"I have just one ground rule when I visit book clubs," novelist Nomi Eve said. "My standard phrase is, 'I have a thick skin, but it's not that thick, so please be nice to me.' "

It's just as well that Eve's fans take her words to heart. Over the last six months, the lifelong Elkins Park resident has visited 90 book clubs to discuss her latest novel, Henna House.

"I go into so many people's living rooms, and if they beat up on me, I'll come home every night crying," said Eve, who turned 47 last month.

Published in August, Eve's second novel mixes history with the intensely personal to tell the story of a young Yemenite Jewish woman born in 1918, a time when the Arab nation was divided in two. Adela Damari, who also serves as the novel's narrator, grows up in a tiny mountainous village in the Mutawakkilite Kingdom of Yemen, a tyrannical Islamic monarchy that imposes severely restrictive laws on its Jewish minority.

That includes the Orphan's Decree, which holds that any underage Jewish child whose father dies must be taken away and raised - as a Muslim - by the state.

"The law was [part of] a misguided sense of social welfare," Eve said in a recent interview. "If your dad dies, then no one can provide for you, so it becomes the government's responsibility." Adela, whose father is sickly, is always terrified of being taken away by the Confiscator.

To help publicize Henna House, Eve came up with a "100 Book Club Challenge," a race to visit 100 book clubs in a year. She is scheduled to make her 100th appearance May 14 at Open Book Bookstore in Elkins Park.

But she isn't stopping there.

"I have 125 scheduled so far," said Eve, who has visited book clubs all across the Eastern seaboard. "Though as of now I'm only accepting Skype visits."

Eve, whose novel has been chosen for this year's One Book, One Jewish Community literary outreach program, said the book club challenge made sense in an age when authors themselves are in charge of publicizing their books.

"I wanted to know if I could accomplish something on my own to get the book in people's hands," she said, "so I posted something on Facebook asking people if they'd have me [visit their clubs], and I was pleasantly surprised that all my Facebook friends said yes."

She issued the challenge on her website (nomi-eve.com) in September and went to her first club, at a friend's house in Elkins Park, in October.

The friend, Ellen Tillman, said Eve's book was perfect for her club.

"Our [11] members all are Jewish, and we knew nothing about Yemenite Jews," she said, "so it was a natural choice for us. And we all loved it."

Eve came armed with several handouts, including a selection of Yemenite recipes. "We passed it around," Tillman said, "and she told us her favorite dishes."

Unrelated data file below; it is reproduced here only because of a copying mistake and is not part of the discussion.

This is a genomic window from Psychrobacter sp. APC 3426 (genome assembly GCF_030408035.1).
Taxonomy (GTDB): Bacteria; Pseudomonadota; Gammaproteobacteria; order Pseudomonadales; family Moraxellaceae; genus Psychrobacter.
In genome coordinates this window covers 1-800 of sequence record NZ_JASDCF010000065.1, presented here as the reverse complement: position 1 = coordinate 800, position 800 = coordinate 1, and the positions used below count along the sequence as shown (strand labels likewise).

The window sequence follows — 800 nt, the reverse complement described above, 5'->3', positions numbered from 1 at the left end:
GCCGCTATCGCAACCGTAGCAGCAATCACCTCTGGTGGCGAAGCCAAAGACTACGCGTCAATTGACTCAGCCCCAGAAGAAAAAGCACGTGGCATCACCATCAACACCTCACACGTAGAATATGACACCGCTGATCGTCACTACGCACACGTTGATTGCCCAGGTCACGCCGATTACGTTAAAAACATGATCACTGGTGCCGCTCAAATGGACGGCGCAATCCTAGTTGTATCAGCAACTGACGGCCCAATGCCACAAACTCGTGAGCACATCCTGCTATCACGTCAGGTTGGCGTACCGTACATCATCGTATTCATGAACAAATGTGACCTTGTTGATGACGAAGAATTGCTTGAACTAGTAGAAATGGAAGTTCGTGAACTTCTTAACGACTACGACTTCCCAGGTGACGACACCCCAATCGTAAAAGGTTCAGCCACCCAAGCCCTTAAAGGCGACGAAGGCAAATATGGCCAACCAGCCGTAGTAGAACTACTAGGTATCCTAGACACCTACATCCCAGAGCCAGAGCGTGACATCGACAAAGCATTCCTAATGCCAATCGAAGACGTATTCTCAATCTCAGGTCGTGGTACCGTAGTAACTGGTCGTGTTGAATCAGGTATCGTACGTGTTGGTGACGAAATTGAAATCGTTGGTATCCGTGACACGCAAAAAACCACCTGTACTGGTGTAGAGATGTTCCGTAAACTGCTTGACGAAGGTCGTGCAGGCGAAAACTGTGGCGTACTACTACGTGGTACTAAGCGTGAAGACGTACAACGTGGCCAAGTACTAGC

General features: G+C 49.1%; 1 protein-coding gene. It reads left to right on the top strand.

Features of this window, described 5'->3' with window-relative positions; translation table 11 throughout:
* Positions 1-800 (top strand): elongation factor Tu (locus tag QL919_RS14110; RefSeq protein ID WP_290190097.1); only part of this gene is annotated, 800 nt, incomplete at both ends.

Another club, from Spring Lake in Monmouth County, drove en masse to Eve's home, bringing food and drinks for the event. "Nomi had a scheduling conflict and said, 'Hey, maybe you can all come up here,' " said Spring Lake librarian Andrea Craig. Eve may have meant it as a joke; Craig and her friends did not. "We all jumped up and said, 'Yes.' "

Eve, who is in charge of a new writing program at Drexel University called Storylab, said that despite her writing, book club visits, and teaching, she manages to cook every night for her family - biochemist husband Aleister Saunders and their three children, age 10 to 14.

So how does a busy Jewish woman from Elkins Park come to write about Yemen, a country she's never visited?

Eve said she was inspired to write the story when she began researching the life of her great uncle, Chaim Rusak, a Holocaust survivor from Belarus who moved to British-controlled Palestine in the 1940s.

There, Rusak met and fell in love with a Yemenite named Ahoova. Born on the Arab Peninsula, she had been airlifted from Yemen to Israel in 1950 in an Israeli program called Operation on Wings of Eagles.

Henna House is named after the tradition of applying designs in henna on women's hands and feet on the eve of special occasions such as weddings, a tradition that women such as Ahoova brought to Israel.

In the novel, Adela and her lover, Yussef, communicate through messages secretly encoded in henna.

As Eve explained during a Skype visit to a book club in Houston, such henna designs are a tradition shared by Muslims and Jews alike. Both religions forbid tattooing, but allow henna designs, because they wear off after three weeks.

"Different styles predominate in different areas," Eve told the Houston group. "Moroccan henna is more geometric, Indian is sinuous. Yemenite is a combination, with a lot of floral tendrils."

One club member asked a question Eve encounters at every club: Is the Orphan's Decree real?

"Oh, yes," Eve told her.

Where does Eve go from here?

"Henna House will be the first book in a trilogy that will tell a unified story" about her uncle, said Eve, who is hard at work on the second volume, which follows Rusak's exploits fighting Nazis during World War II.

There's also the book about book clubs.

You didn't think an author would go to 100 book clubs and not be inspired to write a book about the experience?

"In between chapters about my book club journey, I will be folding in interesting chapters about the social history of book clubs, and tidbits about the modern phenomenon of book clubs in America," Eve said.

She plans to explore certain questions, such as why, at all the clubs she's visited, Eve has encountered a total of "probably less than 10" men - "and all those were members of synagogue book clubs."

"It's clearly a women's phenomenon," Eve said. "That's just a fact. I think it speaks to the nature of how women socialize as opposed to men."

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For information about Eve and the book club challenge, visit nomi-eve.com.